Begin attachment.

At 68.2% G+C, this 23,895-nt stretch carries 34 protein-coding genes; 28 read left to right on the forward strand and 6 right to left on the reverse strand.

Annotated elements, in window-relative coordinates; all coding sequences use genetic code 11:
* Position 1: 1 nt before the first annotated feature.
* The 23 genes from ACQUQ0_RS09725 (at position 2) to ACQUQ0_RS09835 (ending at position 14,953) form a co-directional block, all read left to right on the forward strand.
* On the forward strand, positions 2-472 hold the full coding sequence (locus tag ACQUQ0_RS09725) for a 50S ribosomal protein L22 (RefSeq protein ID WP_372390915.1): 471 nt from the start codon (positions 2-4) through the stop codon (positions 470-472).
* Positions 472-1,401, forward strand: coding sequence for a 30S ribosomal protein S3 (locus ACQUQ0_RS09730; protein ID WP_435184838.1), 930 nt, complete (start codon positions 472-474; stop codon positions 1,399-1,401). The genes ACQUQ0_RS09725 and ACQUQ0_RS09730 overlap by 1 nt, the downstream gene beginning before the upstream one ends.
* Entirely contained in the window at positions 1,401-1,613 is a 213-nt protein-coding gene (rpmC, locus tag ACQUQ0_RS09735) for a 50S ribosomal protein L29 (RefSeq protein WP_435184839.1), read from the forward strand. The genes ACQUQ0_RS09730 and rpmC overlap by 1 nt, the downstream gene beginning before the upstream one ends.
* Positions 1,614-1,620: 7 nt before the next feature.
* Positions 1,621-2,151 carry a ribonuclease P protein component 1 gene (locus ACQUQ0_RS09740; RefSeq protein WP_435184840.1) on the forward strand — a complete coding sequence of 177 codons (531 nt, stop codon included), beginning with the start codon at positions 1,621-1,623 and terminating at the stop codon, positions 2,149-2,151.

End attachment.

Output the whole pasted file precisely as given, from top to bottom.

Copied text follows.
At 68.2% G+C, this 23,895-nt stretch carries 34 protein-coding genes; 28 read left to right on the forward strand and 6 right to left on the reverse strand.

Annotated elements, in window-relative coordinates; all coding sequences use genetic code 11:
* Position 1: 1 nt before the first annotated feature.
* The 23 genes from ACQUQ0_RS09725 (at position 2) to ACQUQ0_RS09835 (ending at position 14,953) form a co-directional block, all read left to right on the forward strand.
* On the forward strand, positions 2-472 hold the full coding sequence (locus tag ACQUQ0_RS09725) for a 50S ribosomal protein L22 (RefSeq protein ID WP_372390915.1): 471 nt from the start codon (positions 2-4) through the stop codon (positions 470-472).
* Positions 472-1,401, forward strand: coding sequence for a 30S ribosomal protein S3 (locus ACQUQ0_RS09730; protein ID WP_435184838.1), 930 nt, complete (start codon positions 472-474; stop codon positions 1,399-1,401). The genes ACQUQ0_RS09725 and ACQUQ0_RS09730 overlap by 1 nt, the downstream gene beginning before the upstream one ends.
* Entirely contained in the window at positions 1,401-1,613 is a 213-nt protein-coding gene (rpmC, locus tag ACQUQ0_RS09735) for a 50S ribosomal protein L29 (RefSeq protein WP_435184839.1), read from the forward strand. The genes ACQUQ0_RS09730 and rpmC overlap by 1 nt, the downstream gene beginning before the upstream one ends.
* Positions 1,614-1,620: 7 nt before the next feature.
* Positions 1,621-2,151 carry a ribonuclease P protein component 1 gene (locus ACQUQ0_RS09740; RefSeq protein WP_435184840.1) on the forward strand — a complete coding sequence of 177 codons (531 nt, stop codon included), beginning with the start codon at positions 1,621-1,623 and terminating at the stop codon, positions 2,149-2,151.